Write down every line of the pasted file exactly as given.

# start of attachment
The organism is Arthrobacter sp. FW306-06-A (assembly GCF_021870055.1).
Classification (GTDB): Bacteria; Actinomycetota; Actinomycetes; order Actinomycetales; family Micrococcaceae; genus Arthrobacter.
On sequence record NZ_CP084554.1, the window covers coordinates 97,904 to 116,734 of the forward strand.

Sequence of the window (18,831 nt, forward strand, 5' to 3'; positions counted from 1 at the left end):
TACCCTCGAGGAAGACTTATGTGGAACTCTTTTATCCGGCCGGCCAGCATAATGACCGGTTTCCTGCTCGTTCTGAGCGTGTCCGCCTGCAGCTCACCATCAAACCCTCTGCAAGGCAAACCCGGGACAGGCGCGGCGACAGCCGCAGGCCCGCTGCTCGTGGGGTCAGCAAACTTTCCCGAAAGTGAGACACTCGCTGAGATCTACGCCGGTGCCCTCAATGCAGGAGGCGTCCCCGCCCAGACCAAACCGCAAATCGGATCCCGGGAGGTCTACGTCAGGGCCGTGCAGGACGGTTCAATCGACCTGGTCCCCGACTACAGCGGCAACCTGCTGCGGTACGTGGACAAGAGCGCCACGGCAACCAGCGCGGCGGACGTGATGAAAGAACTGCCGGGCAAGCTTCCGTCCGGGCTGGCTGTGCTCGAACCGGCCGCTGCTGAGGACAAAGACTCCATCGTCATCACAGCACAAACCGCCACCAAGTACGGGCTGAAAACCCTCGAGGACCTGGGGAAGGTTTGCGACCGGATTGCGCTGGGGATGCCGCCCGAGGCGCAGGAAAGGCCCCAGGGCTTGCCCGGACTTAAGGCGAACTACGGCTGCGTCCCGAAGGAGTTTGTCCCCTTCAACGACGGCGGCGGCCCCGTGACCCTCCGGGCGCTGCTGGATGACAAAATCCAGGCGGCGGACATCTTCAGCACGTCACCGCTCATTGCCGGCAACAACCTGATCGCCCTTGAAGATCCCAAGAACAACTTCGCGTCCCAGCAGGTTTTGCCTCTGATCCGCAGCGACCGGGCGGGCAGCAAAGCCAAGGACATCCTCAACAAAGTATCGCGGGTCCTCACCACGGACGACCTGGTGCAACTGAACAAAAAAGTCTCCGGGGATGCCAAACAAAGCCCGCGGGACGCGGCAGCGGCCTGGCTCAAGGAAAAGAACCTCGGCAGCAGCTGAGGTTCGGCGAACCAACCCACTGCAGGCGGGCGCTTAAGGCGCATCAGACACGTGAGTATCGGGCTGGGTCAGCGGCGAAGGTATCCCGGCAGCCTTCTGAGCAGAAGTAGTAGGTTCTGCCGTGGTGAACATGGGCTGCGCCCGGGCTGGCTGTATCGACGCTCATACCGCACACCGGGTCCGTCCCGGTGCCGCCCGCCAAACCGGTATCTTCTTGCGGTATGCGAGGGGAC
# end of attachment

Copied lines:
The organism is Arthrobacter sp. FW306-06-A (assembly GCF_021870055.1).
Classification (GTDB): Bacteria; Actinomycetota; Actinomycetes; order Actinomycetales; family Micrococcaceae; genus Arthrobacter.
On sequence record NZ_CP084554.1, the window covers coordinates 97,904 to 116,734 of the forward strand.

Sequence of the window (18,831 nt, forward strand, 5' to 3'; positions counted from 1 at the left end):
TACCCTCGAGGAAGACTTATGTGGAACTCTTTTATCCGGCCGGCCAGCATAATGACCGGTTTCCTGCTCGTTCTGAGCGTGTCCGCCTGCAGCTCACCATCAAACCCTCTGCAAGGCAAACCCGGGACAGGCGCGGCGACAGCCGCAGGCCCGCTGCTCGTGGGGTCAGCAAACTTTCCCGAAAGTGAGACACTCGCTGAGATCTACGCCGGTGCCCTCAATGCAGGAGGCGTCCCCGCCCAGACCAAACCGCAAATCGGATCCCGGGAGGTCTACGTCAGGGCCGTGCAGGACGGTTCAATCGACCTGGTCCCCGACTACAGCGGCAACCTGCTGCGGTACGTGGACAAGAGCGCCACGGCAACCAGCGCGGCGGACGTGATGAAAGAACTGCCGGGCAAGCTTCCGTCCGGGCTGGCTGTGCTCGAACCGGCCGCTGCTGAGGACAAAGACTCCATCGTCATCACAGCACAAACCGCCACCAAGTACGGGCTGAAAACCCTCGAGGACCTGGGGAAGGTTTGCGACCGGATTGCGCTGGGGATGCCGCCCGAGGCGCAGGAAAGGCCCCAGGGCTTGCCCGGACTTAAGGCGAACTACGGCTGCGTCCCGAAGGAGTTTGTCCCCTTCAACGACGGCGGCGGCCCCGTGACCCTCCGGGCGCTGCTGGATGACAAAATCCAGGCGGCGGACATCTTCAGCACGTCACCGCTCATTGCCGGCAACAACCTGATCGCCCTTGAAGATCCCAAGAACAACTTCGCGTCCCAGCAGGTTTTGCCTCTGATCCGCAGCGACCGGGCGGGCAGCAAAGCCAAGGACATCCTCAACAAAGTATCGCGGGTCCTCACCACGGACGACCTGGTGCAACTGAACAAAAAAGTCTCCGGGGATGCCAAACAAAGCCCGCGGGACGCGGCAGCGGCCTGGCTCAAGGAAAAGAACCTCGGCAGCAGCTGAGGTTCGGCGAACCAACCCACTGCAGGCGGGCGCTTAAGGCGCATCAGACACGTGAGTATCGGGCTGGGTCAGCGGCGAAGGTATCCCGGCAGCCTTCTGAGCAGAAGTAGTAGGTTCTGCCGTGGTGAACATGGGCTGCGCCCGGGCTGGCTGTATCGACGCTCATACCGCACACCGGGTCCGTCCCGGTGCCGCCCGCCAAACCGGTATCTTCTTGCGGTATGCGAGGGGAC